December 19, 2023
Anil Menon is leaning into Rollins tradition while keeping his eyes firmly on the future as he leads a new era of growth at Rollins’ Crummer Graduate School of Business.
Supply chains thrown into gridlock by a global pandemic and spiraling military conflicts. The 24-hour news cycle and relentless onslaught of information. The rapid emergence and transformational promise of AI. The world—and the world of business—is becoming increasingly complex, hectic, and uncertain, and the pace is likely only to accelerate.
So how does graduate business education prepare the leaders of today and tomorrow not only to thrive in this fast-evolving environment but also to lead positive change for their organizations, for their customers, and for the world? That’s the seismic question facing Anil Menon, the new dean of the Crummer Graduate School of Business, as he directs the next phase of progress at Rollins’ top-ranked business school.
Fortunately for Crummer, you would be hard-pressed to find a leader better suited to answering it. Menon, after all, has helped successfully lead change at companies like IBM and Cisco during transformational periods in their histories. In fact, one of the common throughlines across Menon’s diverse career is an appetite for following opportunities that positioned him at inflection points in evolving fields, industries, and organizations.
A Wealth of Experience
Menon’s career spans everything from faculty positions at a pair of respected business schools to strategic leadership of business initiatives at some of the world’s largest companies to advisory roles to world leaders.
Menon has a PhD in statistics and marketing from Texas A&M, but he completed his doctoral dissertation at the Strategic Planning Institute in Cambridge, Massachusetts, an international research and consulting think tank established by GE and the Harvard Business School. He began his academic career at Texas Tech’s Rawls College of Business, where he achieved tenure and promotion to associate professor, before joining the graduate faculty at Emory University’s Goizueta Business School.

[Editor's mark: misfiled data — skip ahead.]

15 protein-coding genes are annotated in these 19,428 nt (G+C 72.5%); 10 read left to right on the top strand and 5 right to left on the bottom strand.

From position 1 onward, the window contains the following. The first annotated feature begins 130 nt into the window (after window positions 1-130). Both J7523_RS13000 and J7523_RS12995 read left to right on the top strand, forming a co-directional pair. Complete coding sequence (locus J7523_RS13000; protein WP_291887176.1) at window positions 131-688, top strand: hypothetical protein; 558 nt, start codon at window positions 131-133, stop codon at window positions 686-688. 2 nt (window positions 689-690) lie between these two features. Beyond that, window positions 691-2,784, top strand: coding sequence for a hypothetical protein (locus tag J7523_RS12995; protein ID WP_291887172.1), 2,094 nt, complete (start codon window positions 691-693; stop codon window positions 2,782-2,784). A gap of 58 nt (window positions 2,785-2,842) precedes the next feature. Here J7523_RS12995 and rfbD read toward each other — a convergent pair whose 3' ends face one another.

Menon left Emory in 2001 for IBM, where he would help manage the company’s sweeping transformation from hardware company to a business technology titan. He held multiple leadership roles at IBM, including chief marketing and strategy officer for the company’s global hardware business. During his time at the tech giant, he also served on the IBM Strategy Team, which advised the CEO on overall business and investment strategy.
At Cisco, Menon served as global president of the company’s Smart+Connected Communities division and as deputy chief globalization officer. That experience led him to the World Economic Forum, where he again held multiple positions, including managing director, member of the managing board, and senior advisor to the chairman. Along the way, Menon also acted as senior advisor on sustainable markets to King Charles III when the current British monarch was the Prince of Wales.
Most recently, Menon served as executive vice president of community and urban services at Sharecare, Inc., a digital health and well-being company based in Atlanta, where he and his team developed new tools and solutions that integrated health outcomes into infrastructure investments and smart city solutions.
While at Sharecare, Menon served on the board of directors for the Center for Customer Insights at the Yale School of Management and as an industry advisor and affiliate faculty member at MIT and its Senseable City Lab. He previously served on the board of Coca-Cola’s tech incubator, Citibank India’s board of advisors, and as a trustee of the NewCities Foundation.
Perfectly Positioned for Growth
Menon’s affinity for centering himself at turning points—combined with a recommendation from former IBM colleague and Rollins Trustee Rodney Adkins ’81—is what led him to take a meeting with President Grant Cornwell this past summer. Though the idea of leading a business school hadn’t been on Menon’s radar, he quickly embraced the opportunity. Cornwell left those conversations convinced Menon was the right person for the job, while Menon came away convinced that Crummer was ideally positioned to meet the moment. Ask Menon why and he’ll point to an array of assets that range from Rollins’ personalized approach to education to the College’s location in one of the fastest-growing regions in the nation.
It starts, of course, with Crummer, which has consistently ranked as one of the nation’s best business schools for leadership development and whose MBA programs have ranked as the best in Florida.